Users buying into free 'express' databases

Missouri State University's school of information systems and Web startup Savvica Inc. don't have a lot in common apart from tight budgets. In the recent past, their spending limitations likely would have meant choosing open-source software such as MySQL or Postgres as a database.

But last month, both the university and the e-learning firm eschewed open-source technology, opting instead to install commercial databases -- albeit free, stripped-down versions, which all of the top database vendors are now offering.

"Everything's so much more solid now," said John Green, president of technology at Toronto-based Savvica. Burgeoning Web traffic was causing the company's MySQL server to crash continually. Also, its e-learning applications are written in Java, which Green felt wasn't well supported by the open-source database.

Instead of adding more MySQL servers, Green decided to roll out three installations of IBM's new DB2 Express-C database. They are managed by a load-balancing application from Xkoto, which is also based in Toronto. "DB2 Express-C just feels like a much more profound piece of software," Green said.

Defections such as Savvica's are heartening to IBM, Microsoft and Oracle, which in the past six months have all released so-called express databases that are available to users free of charge. In doing so, they have followed the lead of Sybase, which released an express version of its corporate database in September 2004.

The express databases are "significantly challenging the conventional wisdom about commercial vs. open-source databases," said Peter O'Kelly, an analyst at Burton Group in Midvale, Utah.

The commercial vendors are also opening a second front by working to get support for their databases in application frameworks that are popular with open-source users. For example, Zend Technologies last week released software that lets developers use the PHP scripting language to write applications that can interact with any of Oracle's flagship 10g databases.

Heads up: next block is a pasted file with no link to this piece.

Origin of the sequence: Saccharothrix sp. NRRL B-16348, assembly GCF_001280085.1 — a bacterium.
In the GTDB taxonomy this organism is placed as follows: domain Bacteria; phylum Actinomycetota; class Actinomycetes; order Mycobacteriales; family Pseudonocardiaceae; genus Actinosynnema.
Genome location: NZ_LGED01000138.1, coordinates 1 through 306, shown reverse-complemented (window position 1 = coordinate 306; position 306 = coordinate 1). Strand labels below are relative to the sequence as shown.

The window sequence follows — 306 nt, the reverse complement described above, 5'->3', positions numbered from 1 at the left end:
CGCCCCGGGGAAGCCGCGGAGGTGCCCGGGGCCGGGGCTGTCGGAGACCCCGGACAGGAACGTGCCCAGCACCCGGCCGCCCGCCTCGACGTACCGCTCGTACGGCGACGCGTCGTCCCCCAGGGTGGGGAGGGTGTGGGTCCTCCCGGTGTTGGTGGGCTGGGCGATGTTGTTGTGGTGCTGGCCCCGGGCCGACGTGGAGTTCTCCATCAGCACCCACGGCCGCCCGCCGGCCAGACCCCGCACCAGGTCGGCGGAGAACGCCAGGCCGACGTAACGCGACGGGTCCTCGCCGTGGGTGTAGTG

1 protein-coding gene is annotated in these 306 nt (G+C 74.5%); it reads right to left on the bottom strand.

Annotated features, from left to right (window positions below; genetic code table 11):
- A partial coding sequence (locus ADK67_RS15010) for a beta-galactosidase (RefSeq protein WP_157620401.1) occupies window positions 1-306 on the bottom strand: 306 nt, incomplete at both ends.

"IBM and Oracle are doing something similar to what MySQL has done: win the hearts and minds of developers by giving them easier access to technologies," said Mike Pinette, vice president of business development at Cupertino, California-based Zend.

Oracle said hundreds of thousands of developers and students have downloaded its Oracle Database 10g Express Edition since the software was released for beta testing in October. The free database, known as XE, became generally available last week.

According to IBM, DB2 Express-C was downloaded about 50,000 times in the first two weeks after its release in late January.

In contrast, Version 5.0 of MySQL has been downloaded more than 6 million times since October, said Zack Urlocker, vice president of marketing at MySQL's U.S. offices in Cupertino. "Sure, the express versions are free, but they come with very significant limitations, especially the lack of support," he said. "No enterprise customer will go into production with a database that cannot be supported."

MySQL user Andy Meadows said he hasn't been tempted to switch. "Unless it's a large CRM or identity management system, I've found MySQL to be robust and scalable enough," said Meadows, president of Live Oak Interactive, a Web development and hosting firm in Round Rock, Texas.

On the other hand, Rajeev Kaula, a professor in Missouri State's information systems school, said Oracle's XE is easier to install than earlier "lite" Oracle databases and is helping him teach students to program more efficiently.

"Students who honed their skills on MySQL and PHP tend to treat databases only as a way of storing tables," Kaula said. Learning on Oracle XE, "they are realizing the power of transferring the business logic to the database itself."

Savvica's Green said he has received a lot of inquiries from IT peers who previously weren't aware that they could install free versions of SQL Server, Oracle or DB2 as alternatives to open-source databases.

"Frankly, these products are better," Green said. "As more people hear about them, I think they will start to eat MySQL's lunch."

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